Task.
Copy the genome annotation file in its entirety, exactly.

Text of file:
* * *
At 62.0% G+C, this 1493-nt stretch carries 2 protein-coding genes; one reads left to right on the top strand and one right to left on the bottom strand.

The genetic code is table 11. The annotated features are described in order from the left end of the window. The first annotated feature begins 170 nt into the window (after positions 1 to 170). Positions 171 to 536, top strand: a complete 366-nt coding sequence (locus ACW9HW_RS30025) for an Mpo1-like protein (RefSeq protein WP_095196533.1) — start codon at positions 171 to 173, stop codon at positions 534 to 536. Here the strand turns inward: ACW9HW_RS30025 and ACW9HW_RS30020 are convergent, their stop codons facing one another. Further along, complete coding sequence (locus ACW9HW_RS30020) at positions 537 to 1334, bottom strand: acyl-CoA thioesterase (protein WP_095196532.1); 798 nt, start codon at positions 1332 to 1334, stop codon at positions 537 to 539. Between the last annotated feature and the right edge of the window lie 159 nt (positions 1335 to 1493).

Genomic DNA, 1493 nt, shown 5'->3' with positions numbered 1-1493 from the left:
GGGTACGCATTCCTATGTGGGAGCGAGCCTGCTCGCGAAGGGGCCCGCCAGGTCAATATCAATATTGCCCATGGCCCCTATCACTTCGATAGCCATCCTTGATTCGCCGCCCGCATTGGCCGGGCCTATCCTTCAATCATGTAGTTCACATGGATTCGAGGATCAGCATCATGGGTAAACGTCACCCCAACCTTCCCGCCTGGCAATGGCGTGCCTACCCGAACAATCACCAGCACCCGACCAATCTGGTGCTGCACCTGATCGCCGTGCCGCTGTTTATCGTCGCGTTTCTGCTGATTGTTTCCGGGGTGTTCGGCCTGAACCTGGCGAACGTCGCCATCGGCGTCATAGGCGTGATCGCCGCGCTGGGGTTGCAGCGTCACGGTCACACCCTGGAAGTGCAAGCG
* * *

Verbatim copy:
At 62.0% G+C, this 1493-nt stretch carries 2 protein-coding genes; one reads left to right on the top strand and one right to left on the bottom strand.

The genetic code is table 11. The annotated features are described in order from the left end of the window. The first annotated feature begins 170 nt into the window (after positions 1 to 170). Positions 171 to 536, top strand: a complete 366-nt coding sequence (locus ACW9HW_RS30025) for an Mpo1-like protein (RefSeq protein WP_095196533.1) — start codon at positions 171 to 173, stop codon at positions 534 to 536. Here the strand turns inward: ACW9HW_RS30025 and ACW9HW_RS30020 are convergent, their stop codons facing one another. Further along, complete coding sequence (locus ACW9HW_RS30020) at positions 537 to 1334, bottom strand: acyl-CoA thioesterase (protein WP_095196532.1); 798 nt, start codon at positions 1332 to 1334, stop codon at positions 537 to 539. Between the last annotated feature and the right edge of the window lie 159 nt (positions 1335 to 1493).

Genomic DNA, 1493 nt, shown 5'->3' with positions numbered 1-1493 from the left:
GGGTACGCATTCCTATGTGGGAGCGAGCCTGCTCGCGAAGGGGCCCGCCAGGTCAATATCAATATTGCCCATGGCCCCTATCACTTCGATAGCCATCCTTGATTCGCCGCCCGCATTGGCCGGGCCTATCCTTCAATCATGTAGTTCACATGGATTCGAGGATCAGCATCATGGGTAAACGTCACCCCAACCTTCCCGCCTGGCAATGGCGTGCCTACCCGAACAATCACCAGCACCCGACCAATCTGGTGCTGCACCTGATCGCCGTGCCGCTGTTTATCGTCGCGTTTCTGCTGATTGTTTCCGGGGTGTTCGGCCTGAACCTGGCGAACGTCGCCATCGGCGTCATAGGCGTGATCGCCGCGCTGGGGTTGCAGCGTCACGGTCACACCCTGGAAGTGCAAGCG